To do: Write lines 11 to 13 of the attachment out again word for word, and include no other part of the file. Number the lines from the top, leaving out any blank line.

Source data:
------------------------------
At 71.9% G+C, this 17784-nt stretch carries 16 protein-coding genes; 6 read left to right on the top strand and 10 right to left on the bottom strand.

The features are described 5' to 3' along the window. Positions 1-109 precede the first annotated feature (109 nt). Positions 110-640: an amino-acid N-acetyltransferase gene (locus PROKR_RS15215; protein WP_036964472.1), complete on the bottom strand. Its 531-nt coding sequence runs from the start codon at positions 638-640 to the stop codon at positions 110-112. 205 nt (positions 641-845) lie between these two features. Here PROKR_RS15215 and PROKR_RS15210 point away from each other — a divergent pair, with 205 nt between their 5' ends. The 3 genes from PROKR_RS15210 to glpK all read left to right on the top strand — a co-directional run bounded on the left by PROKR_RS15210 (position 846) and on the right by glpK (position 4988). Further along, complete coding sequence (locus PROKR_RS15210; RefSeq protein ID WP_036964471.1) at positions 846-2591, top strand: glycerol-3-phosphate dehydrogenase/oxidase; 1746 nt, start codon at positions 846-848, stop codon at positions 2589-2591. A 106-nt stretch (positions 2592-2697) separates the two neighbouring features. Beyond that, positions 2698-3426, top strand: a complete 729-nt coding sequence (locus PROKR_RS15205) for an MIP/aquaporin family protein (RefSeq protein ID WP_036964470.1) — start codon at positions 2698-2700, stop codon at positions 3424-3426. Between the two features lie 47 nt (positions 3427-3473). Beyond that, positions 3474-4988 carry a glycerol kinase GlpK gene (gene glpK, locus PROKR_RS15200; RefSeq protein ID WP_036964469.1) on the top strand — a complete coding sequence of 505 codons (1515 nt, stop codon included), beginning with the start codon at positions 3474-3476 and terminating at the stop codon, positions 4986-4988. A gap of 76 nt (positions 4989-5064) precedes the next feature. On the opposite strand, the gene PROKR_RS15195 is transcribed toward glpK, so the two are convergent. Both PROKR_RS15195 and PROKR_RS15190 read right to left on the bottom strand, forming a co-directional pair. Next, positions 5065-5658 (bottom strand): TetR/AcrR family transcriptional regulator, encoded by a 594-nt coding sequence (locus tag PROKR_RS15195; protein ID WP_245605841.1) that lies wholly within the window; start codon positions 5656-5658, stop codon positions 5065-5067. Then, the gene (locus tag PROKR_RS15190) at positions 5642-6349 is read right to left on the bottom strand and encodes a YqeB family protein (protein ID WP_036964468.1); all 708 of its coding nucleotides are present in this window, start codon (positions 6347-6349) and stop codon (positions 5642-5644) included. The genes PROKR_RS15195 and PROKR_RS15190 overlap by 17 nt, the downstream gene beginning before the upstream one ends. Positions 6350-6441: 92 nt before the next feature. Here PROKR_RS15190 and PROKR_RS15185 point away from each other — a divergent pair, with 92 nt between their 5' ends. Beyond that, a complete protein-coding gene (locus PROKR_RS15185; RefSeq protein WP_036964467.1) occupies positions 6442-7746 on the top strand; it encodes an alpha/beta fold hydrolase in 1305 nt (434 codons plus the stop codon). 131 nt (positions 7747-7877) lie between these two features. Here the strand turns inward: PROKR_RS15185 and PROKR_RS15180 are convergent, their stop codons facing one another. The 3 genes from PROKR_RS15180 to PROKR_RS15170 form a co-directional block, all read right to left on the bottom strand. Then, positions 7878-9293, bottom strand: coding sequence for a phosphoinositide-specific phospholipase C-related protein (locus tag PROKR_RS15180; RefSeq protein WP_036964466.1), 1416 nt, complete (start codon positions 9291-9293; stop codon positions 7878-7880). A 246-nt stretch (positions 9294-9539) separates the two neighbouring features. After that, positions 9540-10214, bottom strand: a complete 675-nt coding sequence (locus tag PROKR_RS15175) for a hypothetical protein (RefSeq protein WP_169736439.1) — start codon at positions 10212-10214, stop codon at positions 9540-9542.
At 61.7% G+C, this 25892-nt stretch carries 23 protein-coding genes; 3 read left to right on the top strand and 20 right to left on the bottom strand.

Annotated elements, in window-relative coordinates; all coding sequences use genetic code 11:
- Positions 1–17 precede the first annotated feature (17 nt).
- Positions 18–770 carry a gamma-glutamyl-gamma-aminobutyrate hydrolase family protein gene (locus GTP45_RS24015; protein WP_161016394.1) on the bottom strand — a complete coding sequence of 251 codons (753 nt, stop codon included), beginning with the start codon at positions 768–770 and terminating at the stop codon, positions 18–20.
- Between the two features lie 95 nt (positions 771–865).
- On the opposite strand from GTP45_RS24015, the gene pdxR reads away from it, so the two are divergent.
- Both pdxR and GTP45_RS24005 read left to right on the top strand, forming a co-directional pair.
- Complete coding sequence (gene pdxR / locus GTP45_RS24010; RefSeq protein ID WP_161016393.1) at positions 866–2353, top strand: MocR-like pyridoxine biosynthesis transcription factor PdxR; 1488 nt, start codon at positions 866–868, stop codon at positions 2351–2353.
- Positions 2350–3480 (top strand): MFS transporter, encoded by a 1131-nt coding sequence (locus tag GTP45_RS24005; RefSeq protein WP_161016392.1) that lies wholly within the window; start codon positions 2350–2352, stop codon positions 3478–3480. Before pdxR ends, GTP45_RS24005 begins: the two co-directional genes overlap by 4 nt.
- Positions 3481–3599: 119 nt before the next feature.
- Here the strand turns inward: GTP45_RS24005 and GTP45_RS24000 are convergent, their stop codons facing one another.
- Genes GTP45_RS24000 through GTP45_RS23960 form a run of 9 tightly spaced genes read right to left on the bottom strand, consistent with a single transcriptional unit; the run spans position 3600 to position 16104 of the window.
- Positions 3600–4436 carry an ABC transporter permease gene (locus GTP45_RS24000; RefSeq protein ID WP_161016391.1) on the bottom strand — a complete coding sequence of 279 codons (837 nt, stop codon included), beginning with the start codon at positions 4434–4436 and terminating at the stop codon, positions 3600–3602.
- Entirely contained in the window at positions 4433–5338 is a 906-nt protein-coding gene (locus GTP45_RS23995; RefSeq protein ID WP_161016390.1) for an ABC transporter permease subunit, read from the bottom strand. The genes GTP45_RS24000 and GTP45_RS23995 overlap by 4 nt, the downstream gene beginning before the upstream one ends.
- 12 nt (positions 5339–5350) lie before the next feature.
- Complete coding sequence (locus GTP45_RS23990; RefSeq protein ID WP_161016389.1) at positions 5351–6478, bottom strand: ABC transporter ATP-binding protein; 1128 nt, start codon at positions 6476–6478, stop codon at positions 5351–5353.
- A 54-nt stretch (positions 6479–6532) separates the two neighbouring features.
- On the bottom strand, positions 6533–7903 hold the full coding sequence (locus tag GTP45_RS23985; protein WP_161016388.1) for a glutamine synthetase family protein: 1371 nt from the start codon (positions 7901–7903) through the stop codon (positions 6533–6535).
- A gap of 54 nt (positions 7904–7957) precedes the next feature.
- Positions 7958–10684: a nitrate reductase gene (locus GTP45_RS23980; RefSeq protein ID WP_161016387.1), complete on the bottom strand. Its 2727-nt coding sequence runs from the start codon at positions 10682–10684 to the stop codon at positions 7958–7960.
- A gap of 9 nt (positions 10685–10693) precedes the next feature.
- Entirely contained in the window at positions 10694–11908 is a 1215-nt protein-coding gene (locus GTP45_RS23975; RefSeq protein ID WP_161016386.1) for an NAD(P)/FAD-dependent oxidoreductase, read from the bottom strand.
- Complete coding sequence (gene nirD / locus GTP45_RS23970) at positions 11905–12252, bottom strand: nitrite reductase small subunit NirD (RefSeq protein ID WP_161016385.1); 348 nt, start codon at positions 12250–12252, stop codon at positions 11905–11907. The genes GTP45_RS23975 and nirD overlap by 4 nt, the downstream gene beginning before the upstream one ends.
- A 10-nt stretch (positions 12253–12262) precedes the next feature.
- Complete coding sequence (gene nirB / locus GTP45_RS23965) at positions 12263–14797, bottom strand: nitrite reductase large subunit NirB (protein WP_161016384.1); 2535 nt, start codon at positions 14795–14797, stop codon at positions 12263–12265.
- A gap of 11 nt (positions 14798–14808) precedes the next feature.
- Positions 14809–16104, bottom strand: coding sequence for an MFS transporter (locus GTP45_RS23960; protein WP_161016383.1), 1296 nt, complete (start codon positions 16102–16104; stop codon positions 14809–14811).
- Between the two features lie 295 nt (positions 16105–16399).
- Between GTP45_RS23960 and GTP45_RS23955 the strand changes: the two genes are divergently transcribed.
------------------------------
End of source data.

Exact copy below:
- Positions 2350–3480 (top strand): MFS transporter, encoded by a 1131-nt coding sequence (locus tag GTP45_RS24005; RefSeq protein WP_161016392.1) that lies wholly within the window; start codon positions 2350–2352, stop codon positions 3478–3480. Before pdxR ends, GTP45_RS24005 begins: the two co-directional genes overlap by 4 nt.
- Positions 3481–3599: 119 nt before the next feature.
- Here the strand turns inward: GTP45_RS24005 and GTP45_RS24000 are convergent, their stop codons facing one another.